Came across a totally nasty (had remains of mud dauber homes on it!) and
well rusted 26" saw at an antique store recently. Got it for all of $5.
Cleaned off the thick gunk and rust last night to find it is a Disston
Keystone Challenger. It needs more cleaning and sharpening, but is this a
decent saw (once sharpened) for WW'ing? Believe it or not this is my first
handsaw. Well, okay, I bought a bowsaw because I thought I might someday
look as cool as Tage does with his (not yet though).
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I've seen the site before but all I could find was an advertisement from the
late 1930s for the saws. The ad implies the saws were not of the quality of
their other saws:
Hundreds of thousands of consumers -- farmers, householders, apartment
dwellers and others-use saws only occasionally. They do not require saws of
the quality and prices of "The Saw Most Carpenters Use", but they do want
low priced saws that cut well and hold a keen edge.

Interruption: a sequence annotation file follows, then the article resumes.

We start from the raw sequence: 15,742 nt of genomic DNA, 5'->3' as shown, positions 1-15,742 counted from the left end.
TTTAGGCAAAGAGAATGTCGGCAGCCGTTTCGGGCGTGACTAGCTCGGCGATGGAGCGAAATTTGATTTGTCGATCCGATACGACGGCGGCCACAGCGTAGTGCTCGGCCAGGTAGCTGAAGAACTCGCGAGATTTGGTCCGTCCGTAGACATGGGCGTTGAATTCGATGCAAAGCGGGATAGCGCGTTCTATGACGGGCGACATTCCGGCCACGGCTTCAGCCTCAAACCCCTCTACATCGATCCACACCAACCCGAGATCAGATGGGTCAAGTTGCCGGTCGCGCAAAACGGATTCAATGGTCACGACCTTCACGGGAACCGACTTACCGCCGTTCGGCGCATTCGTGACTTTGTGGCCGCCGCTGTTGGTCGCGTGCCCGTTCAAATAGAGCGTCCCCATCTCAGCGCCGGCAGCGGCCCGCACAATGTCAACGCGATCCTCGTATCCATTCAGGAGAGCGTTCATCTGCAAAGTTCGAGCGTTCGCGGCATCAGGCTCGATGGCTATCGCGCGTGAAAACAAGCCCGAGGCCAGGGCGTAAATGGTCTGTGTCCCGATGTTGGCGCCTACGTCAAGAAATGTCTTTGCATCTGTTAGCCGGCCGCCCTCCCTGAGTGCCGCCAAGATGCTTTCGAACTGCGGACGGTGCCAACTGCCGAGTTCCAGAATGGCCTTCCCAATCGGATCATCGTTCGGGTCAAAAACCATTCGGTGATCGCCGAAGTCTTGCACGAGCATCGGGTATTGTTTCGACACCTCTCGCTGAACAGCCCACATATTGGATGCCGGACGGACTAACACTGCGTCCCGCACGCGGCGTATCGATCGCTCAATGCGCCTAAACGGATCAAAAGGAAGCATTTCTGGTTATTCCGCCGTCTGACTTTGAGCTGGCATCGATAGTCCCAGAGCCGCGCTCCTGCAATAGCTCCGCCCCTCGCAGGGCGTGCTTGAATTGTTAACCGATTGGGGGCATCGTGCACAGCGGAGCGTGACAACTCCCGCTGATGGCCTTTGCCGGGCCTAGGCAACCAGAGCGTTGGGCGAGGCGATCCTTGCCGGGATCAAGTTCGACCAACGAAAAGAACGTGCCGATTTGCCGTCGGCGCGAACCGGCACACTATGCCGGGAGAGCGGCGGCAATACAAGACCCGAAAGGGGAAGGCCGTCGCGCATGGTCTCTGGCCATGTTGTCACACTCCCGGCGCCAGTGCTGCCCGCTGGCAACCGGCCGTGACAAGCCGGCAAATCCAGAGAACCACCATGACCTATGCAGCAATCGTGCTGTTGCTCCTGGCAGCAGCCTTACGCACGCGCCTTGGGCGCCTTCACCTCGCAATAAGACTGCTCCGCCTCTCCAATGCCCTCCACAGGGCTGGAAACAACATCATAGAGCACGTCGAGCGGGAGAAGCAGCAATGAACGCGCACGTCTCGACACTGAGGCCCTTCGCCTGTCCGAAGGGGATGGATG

Does that mean it's not worth trying to clean up and resharpen?
dozen or so. In my opinion, even Disston's cheap saw was better
than most you can buy today.
The main thing is that all the teeth are there and that there's
no heavy rust on the teeth themselves. If rust pits the teeth,
you have to file them all off and cut a whole new set. Not
Note that it may be filed either crosscut or rip.
It was a good saw when new. How good it is now depends on how badly
pitted it is, especially around the teeth. I get a lot of enjoyment
out of fixing up and using my "flea market special" saws. Be careful
not to sand off the etching.
soak in a vinegar/salt mix for heavy rust. No sanding, no naval
jelly. A saw derusted by sandpaper or jelly looks awful, as
well as reducing any value it might have had to a collector.
BTW, is there a complete set of all the pictures Disston used on
these saws anywhere? I've seen 4 or 5 different ones on saws,
but there must be more.
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